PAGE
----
What I had forgotten though is how physical driving an older car is, especially a little one. The unassisted steering, while light at speed, means you steer more from your shoulders than just moving your arms. The constant jiggling from the suspension gives the old moobs a workout too, like being on a wobble plate! Great fun bouncing along though, especially as the handling is so direct and immediate. Brought back a wealth of memories from my old one, all the good ones and very few of the old ones. Stepping back into my Fabia was very different, even went to pull the choke out…
I’m going to enjoy this summer with it even if I only get to do lots of local trips with it. It makes even a 20 minute drive an adventure!Posted 1 year ago
Absolutely top work fella and what a great Friday update.Posted 1 year ago
I’m going to look at my ‘long term projects’ this weekend in a whole new light.😉😊👍UnderhillFree Member
Just reading your last post had brought a smile to my face thinking about my old Minis. Had a Clubman estate bought at 15 to learn in, and an ’84 998, which broke me so many times.
The Clubman is the only car I really regret not keeping.Posted 1 year ago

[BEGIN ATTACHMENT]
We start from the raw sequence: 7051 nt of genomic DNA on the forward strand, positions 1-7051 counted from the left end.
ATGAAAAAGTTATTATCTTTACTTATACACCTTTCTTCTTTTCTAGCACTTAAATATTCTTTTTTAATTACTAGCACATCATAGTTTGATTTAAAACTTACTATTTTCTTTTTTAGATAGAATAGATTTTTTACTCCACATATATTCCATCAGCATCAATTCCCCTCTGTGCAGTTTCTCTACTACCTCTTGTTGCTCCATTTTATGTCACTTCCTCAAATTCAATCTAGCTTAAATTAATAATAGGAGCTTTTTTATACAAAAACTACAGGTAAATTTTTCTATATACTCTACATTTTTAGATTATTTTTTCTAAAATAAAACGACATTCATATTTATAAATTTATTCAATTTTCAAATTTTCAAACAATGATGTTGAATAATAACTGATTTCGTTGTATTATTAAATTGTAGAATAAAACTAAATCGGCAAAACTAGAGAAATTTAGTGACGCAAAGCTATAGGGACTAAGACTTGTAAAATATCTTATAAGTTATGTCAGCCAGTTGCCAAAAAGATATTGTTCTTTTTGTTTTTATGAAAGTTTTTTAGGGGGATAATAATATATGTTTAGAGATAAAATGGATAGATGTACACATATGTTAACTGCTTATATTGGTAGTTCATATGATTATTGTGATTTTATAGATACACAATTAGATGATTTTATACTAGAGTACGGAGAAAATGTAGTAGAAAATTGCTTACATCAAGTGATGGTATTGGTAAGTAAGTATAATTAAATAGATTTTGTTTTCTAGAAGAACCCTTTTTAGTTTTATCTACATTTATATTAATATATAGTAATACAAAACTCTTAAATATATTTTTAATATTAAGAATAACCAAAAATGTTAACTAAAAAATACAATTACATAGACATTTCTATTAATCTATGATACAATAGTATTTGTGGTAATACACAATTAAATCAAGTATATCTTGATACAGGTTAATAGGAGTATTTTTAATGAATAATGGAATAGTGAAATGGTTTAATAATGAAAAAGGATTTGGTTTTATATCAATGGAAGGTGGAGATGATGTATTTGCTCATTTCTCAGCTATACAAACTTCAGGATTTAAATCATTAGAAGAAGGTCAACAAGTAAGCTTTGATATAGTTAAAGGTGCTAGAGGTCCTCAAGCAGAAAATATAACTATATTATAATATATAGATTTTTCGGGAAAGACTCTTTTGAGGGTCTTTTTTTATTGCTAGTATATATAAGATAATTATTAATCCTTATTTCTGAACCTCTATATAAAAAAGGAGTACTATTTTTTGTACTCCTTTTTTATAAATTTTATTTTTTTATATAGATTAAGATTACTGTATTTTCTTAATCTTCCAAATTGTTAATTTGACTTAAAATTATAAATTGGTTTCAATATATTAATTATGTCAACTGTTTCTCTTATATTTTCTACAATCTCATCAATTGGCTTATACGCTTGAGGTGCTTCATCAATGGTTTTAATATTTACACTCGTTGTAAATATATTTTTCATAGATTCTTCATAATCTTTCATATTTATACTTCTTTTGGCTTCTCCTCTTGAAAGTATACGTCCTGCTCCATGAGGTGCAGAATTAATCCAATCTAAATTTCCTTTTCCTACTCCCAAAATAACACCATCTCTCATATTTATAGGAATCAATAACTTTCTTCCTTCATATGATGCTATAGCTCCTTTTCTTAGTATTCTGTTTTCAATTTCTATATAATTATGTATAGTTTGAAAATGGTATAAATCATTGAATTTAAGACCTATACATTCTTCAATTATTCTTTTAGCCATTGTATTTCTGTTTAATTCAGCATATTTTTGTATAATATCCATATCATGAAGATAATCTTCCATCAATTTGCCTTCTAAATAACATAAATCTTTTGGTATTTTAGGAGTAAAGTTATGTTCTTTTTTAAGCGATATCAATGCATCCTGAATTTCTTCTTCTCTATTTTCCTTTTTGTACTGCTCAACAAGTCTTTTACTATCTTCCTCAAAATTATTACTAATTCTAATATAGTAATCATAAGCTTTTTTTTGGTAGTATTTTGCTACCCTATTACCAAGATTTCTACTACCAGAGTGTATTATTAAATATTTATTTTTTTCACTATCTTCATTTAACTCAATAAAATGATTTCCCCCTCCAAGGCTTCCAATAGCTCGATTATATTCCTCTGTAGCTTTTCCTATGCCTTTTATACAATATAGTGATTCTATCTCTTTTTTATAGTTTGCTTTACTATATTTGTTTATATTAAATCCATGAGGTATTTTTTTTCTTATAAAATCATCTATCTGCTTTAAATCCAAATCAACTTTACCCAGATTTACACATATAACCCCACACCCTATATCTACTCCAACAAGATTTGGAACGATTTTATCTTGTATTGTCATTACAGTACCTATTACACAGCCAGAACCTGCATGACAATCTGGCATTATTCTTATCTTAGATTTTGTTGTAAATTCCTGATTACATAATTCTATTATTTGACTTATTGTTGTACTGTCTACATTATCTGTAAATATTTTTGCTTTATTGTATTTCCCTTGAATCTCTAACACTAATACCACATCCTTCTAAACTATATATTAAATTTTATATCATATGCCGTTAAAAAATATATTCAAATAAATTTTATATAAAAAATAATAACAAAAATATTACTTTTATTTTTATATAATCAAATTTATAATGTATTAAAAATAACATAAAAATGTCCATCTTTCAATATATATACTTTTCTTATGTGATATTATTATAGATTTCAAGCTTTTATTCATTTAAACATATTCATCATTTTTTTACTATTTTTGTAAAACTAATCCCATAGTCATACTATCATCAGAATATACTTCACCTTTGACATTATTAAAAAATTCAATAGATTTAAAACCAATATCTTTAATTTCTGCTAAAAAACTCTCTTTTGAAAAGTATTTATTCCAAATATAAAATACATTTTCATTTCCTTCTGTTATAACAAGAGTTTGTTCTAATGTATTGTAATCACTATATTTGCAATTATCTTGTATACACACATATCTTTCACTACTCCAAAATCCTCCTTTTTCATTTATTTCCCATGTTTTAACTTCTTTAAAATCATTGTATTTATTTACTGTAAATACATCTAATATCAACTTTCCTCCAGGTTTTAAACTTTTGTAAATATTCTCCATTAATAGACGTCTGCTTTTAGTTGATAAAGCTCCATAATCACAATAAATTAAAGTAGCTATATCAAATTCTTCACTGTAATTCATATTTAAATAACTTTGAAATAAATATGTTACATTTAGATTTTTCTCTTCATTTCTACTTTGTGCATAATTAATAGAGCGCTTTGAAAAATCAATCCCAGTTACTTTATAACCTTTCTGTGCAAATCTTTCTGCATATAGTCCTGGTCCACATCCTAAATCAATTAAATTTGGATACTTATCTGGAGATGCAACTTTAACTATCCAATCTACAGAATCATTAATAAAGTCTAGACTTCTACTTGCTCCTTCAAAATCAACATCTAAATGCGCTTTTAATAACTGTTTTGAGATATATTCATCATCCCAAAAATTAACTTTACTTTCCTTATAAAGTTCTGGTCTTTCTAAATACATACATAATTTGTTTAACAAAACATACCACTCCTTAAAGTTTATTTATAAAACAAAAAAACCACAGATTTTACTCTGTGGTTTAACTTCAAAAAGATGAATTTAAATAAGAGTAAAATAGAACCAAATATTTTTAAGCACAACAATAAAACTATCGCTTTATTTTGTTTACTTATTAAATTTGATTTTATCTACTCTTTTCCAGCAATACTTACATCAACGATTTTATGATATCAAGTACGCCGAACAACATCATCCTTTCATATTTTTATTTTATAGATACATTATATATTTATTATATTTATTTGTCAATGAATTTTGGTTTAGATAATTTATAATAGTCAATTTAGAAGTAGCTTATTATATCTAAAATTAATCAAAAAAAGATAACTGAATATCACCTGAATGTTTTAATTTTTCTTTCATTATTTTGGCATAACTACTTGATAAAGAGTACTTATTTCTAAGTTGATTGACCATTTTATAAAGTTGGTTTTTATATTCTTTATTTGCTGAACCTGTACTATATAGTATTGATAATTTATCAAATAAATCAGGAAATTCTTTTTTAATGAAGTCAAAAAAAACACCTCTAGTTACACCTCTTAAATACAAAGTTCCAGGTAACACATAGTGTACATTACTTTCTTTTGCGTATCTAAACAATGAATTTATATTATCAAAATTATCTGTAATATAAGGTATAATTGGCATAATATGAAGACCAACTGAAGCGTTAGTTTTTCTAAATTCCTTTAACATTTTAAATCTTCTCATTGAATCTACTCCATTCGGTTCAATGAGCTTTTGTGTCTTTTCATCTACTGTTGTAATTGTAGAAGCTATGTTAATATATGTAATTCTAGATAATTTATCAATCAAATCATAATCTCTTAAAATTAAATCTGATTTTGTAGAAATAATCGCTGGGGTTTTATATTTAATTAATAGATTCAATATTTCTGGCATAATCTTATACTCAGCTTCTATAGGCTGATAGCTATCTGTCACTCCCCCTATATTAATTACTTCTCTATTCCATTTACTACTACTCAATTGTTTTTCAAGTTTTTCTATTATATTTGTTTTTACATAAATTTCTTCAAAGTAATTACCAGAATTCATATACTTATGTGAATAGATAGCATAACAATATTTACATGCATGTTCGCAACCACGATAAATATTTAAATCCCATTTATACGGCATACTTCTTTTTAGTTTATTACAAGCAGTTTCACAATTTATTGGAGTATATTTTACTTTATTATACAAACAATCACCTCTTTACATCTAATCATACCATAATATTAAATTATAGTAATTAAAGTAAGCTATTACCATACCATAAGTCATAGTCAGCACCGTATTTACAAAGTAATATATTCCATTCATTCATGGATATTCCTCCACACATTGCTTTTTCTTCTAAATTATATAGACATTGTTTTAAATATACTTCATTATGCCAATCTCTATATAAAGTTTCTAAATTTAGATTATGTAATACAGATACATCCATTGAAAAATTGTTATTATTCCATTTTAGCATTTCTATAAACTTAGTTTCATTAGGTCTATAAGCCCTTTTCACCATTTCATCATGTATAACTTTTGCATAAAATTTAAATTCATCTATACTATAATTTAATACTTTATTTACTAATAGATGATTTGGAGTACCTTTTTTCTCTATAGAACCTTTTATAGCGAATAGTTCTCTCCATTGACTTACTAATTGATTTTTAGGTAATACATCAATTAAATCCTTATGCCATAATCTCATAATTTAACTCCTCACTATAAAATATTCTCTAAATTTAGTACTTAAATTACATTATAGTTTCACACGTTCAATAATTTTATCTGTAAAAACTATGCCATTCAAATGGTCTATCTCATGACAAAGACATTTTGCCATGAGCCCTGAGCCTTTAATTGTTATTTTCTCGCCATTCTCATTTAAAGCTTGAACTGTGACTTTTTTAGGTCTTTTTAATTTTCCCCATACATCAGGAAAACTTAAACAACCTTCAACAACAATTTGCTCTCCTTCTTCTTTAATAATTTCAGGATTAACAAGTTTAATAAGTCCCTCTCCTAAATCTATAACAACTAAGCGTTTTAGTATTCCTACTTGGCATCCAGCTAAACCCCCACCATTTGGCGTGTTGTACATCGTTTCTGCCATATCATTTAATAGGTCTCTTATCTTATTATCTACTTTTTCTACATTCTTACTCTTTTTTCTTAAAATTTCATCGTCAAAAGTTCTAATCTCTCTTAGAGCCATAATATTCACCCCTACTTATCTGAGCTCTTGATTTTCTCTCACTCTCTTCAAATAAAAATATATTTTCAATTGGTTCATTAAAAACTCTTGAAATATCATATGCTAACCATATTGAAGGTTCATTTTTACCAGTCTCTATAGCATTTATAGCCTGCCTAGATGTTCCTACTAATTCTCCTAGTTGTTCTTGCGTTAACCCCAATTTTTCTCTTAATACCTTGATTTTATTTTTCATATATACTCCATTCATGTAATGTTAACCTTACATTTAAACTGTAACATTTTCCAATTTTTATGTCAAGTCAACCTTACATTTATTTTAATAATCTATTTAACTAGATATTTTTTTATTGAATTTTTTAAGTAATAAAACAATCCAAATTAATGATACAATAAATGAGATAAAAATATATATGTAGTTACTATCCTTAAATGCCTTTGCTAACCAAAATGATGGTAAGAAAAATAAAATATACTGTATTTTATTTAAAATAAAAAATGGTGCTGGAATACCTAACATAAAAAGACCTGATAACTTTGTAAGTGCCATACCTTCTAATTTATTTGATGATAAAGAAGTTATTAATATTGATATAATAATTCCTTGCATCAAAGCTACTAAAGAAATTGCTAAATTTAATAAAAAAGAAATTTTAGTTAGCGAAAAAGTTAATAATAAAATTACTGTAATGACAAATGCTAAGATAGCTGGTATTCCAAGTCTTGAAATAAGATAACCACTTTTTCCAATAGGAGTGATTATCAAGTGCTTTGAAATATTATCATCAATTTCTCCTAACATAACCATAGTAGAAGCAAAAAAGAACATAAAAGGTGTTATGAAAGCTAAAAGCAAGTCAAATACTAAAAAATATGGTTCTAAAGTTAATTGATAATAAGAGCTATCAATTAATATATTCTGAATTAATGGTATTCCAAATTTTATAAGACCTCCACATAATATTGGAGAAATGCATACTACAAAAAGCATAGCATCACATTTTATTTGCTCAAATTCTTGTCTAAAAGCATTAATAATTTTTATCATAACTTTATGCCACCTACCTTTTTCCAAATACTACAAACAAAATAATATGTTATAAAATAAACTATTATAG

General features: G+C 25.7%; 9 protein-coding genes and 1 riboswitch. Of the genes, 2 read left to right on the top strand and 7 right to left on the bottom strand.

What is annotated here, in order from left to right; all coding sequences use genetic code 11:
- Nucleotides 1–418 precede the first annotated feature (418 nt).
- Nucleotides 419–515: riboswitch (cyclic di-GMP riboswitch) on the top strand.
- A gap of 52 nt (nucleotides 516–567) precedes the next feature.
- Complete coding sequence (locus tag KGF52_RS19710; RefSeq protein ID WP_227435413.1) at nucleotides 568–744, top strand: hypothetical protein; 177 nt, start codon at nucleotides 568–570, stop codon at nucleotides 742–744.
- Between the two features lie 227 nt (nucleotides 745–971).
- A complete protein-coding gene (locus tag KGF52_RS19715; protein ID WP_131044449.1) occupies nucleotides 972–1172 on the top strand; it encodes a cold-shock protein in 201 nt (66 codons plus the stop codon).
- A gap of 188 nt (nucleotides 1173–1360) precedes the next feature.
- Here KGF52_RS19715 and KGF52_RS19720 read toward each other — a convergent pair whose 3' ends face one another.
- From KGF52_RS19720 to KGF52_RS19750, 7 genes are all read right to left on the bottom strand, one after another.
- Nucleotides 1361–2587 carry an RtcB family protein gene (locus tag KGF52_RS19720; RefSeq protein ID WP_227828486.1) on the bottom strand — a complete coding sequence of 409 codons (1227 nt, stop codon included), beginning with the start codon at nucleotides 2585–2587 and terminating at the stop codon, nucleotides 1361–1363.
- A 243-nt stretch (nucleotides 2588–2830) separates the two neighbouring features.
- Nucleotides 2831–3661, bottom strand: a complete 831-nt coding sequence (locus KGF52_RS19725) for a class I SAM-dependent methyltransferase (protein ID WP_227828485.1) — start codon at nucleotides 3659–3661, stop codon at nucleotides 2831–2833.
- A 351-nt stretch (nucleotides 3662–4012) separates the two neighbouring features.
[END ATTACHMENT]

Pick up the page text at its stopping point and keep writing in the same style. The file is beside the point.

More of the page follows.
Lovely job. Enjoy.
If you are thinking of switching to 10″ wheels, I have a set of 4 original Cooper S reverse rims you can have. I think you’d need to change your discs and calipers though.Posted 1 year ago
I’m going to look at my ‘long term projects’ this weekend in a whole new light.
This is towards the end of part 1, getting it mechanically good. Part 2 is major bodywork restoration, part 3 is a full respray with refreshed brightwork and part 4 is getting the interior to a similar standard. It could take a decade!
Underhill, that brings a smile to my face too. Seeing other people’s reactions to it makes me happy, from the older generation reminiscing about their old ones to the younger kids shock at the size of it. Sort of weird getting that kind of attention actually.
Midlifecrashes, those wheels will be worth a solid chunk of money to the right person, especially if they are the same age as a particular car! I don’t plan to go to 10″ as that would mean new brakes and going away from my choice of wheels but thanks for the kind offer. Mine was born with 12″ wheels so that’s how it will stay I think, even the Mk1 grille annoys me slightly but is growing on me.
Weather’s going to be good tomorrow and I have to go to see my sister so it’ll get another run out, more than likely via the scenic route. Would be rude not to I suppose!Posted 1 year ago
The scuttle panel is thinner post 85ish and such rusts.
Looking good. I’ve not driven a mini in 8yrs…
Must sort that outPosted 1 year ago